Robert Attenweiler is a Staff Writer. Originally from OH, he's long made his home in NYC where he writes plays and screenplays (www.disgracedproductions.com) some of which end up being about Ohio, basketball or both. He has also written for The Classical and the blog Raising the Cadavalier. You can contact him at email@example.com or @cadavalier.
Benjamin Werth is a Staff Writer. He was born in Cleveland and raised in Mentor, OH. He now lives in Germany where he is an opera singer and actor. He can be reached at firstname.lastname@example.org.
Cory Hughey is a Staff Writer. He grew up in Youngstown, the Gary, Indiana of Ohio. He graduated from Youngstown State in 2008 with a worthless telecommunications degree. He can be contacted at email@example.com or @coryhughey on Twitter.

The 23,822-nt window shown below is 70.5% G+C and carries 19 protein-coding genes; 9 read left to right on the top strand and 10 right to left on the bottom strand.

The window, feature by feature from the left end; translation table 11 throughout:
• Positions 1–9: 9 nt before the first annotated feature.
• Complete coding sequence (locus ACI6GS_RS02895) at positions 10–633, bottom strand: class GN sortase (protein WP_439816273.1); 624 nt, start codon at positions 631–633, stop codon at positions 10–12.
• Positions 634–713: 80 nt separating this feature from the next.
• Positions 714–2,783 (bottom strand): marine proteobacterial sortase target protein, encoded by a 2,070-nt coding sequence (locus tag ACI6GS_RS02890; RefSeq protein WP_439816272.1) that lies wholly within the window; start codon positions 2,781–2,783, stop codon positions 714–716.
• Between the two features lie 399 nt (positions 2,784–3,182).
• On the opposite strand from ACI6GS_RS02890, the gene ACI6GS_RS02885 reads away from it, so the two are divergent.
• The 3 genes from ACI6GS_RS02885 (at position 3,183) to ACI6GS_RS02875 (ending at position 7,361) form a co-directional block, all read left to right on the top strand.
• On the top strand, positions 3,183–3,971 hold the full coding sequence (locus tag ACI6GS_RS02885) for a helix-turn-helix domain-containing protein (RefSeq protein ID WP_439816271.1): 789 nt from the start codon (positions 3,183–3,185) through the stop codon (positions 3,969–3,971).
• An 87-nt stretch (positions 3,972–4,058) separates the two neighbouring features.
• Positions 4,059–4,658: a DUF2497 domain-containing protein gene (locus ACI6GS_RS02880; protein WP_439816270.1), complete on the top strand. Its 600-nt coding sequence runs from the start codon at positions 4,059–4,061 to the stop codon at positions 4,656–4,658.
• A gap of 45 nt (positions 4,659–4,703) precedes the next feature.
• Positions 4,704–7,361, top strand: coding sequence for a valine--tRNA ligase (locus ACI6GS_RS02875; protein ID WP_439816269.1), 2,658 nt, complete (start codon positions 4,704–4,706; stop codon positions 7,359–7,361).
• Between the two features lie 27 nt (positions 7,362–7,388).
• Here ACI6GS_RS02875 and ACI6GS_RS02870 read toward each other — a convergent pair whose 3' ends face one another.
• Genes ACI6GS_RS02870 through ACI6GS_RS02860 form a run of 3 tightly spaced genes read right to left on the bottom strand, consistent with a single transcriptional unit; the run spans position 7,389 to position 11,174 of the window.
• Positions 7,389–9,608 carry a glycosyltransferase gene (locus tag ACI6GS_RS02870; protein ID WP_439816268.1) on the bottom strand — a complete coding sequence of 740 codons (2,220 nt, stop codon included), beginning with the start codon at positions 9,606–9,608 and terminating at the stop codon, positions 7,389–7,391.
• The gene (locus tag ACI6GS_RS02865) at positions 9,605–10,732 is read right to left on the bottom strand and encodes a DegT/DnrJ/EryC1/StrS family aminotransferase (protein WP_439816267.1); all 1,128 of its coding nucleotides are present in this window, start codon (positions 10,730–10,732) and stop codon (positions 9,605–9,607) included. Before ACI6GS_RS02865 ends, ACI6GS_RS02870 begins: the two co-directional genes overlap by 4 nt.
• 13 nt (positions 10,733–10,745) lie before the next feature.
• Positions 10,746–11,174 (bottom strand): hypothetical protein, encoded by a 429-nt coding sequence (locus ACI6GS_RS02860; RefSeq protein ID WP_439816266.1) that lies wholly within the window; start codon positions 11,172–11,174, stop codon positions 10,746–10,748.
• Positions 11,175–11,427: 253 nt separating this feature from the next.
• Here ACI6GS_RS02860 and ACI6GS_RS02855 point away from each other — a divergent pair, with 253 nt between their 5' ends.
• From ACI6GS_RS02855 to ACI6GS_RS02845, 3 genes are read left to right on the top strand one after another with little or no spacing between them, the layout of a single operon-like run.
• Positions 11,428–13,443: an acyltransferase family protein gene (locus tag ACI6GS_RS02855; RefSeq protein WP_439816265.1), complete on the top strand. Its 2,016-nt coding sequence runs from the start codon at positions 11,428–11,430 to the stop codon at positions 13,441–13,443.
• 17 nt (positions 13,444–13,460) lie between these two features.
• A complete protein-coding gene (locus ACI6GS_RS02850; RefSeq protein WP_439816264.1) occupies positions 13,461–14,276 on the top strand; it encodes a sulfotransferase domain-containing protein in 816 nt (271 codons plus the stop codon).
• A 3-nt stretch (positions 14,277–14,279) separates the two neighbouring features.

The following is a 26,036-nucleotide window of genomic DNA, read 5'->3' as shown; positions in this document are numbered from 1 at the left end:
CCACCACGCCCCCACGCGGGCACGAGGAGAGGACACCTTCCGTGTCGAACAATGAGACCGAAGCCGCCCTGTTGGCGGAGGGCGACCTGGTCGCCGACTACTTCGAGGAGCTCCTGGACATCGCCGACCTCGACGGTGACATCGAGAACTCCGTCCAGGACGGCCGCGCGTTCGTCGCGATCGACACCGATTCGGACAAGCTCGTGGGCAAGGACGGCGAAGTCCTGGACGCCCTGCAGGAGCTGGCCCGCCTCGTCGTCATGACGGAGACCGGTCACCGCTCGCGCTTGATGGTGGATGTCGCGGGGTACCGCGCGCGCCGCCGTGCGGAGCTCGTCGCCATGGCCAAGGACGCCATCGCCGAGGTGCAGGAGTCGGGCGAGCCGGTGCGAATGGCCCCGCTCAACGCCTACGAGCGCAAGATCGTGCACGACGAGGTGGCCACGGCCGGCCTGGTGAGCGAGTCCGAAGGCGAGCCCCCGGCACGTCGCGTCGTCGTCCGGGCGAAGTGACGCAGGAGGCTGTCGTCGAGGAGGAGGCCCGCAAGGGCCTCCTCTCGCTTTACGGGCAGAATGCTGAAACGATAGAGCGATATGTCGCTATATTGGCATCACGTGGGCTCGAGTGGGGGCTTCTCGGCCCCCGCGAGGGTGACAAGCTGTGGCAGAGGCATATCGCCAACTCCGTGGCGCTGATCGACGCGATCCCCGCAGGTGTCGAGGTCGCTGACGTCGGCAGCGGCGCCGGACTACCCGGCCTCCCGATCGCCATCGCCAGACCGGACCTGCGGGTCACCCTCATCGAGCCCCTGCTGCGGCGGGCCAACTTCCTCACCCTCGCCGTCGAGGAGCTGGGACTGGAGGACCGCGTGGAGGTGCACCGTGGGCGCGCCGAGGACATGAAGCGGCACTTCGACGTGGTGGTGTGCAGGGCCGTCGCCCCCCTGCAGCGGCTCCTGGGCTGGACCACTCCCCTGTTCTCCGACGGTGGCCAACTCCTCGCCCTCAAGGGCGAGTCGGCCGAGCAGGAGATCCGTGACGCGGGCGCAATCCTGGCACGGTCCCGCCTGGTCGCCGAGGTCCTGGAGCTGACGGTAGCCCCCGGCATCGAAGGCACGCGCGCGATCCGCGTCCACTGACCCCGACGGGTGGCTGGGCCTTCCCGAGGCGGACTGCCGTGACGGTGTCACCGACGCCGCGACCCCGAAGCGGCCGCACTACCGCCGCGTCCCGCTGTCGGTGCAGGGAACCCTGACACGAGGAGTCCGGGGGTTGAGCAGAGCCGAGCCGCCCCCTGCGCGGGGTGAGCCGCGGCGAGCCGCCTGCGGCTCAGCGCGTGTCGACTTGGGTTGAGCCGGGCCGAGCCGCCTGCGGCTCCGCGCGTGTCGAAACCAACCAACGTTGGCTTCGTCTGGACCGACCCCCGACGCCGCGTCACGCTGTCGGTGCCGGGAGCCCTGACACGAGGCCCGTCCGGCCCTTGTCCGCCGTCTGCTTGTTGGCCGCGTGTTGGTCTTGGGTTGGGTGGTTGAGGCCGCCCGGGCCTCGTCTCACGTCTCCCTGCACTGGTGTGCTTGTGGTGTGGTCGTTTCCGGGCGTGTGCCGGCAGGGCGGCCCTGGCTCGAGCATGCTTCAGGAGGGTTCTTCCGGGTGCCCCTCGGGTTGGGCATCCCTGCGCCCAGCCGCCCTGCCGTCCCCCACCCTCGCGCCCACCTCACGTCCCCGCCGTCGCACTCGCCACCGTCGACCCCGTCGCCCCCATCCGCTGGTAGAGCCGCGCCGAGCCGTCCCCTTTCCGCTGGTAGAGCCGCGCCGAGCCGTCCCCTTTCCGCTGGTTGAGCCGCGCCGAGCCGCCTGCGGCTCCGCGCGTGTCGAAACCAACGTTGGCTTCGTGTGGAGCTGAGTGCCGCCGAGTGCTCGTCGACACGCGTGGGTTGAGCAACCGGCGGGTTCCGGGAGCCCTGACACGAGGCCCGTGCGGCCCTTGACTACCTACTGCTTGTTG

David Wood is our Links Editor. He is a 2012 Graduate of Syracuse University with an English degree who loves bikes, beer, basketball, writing, and Rimbaud. He can be reached on Twitter: @nothingwood.
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John Krolik is the Editor Emeritus of Cavs: The Blog. At present, he is pursuing a law degree at Tulane University. You can contact him at firstname.lastname@example.org or @johnkrolik.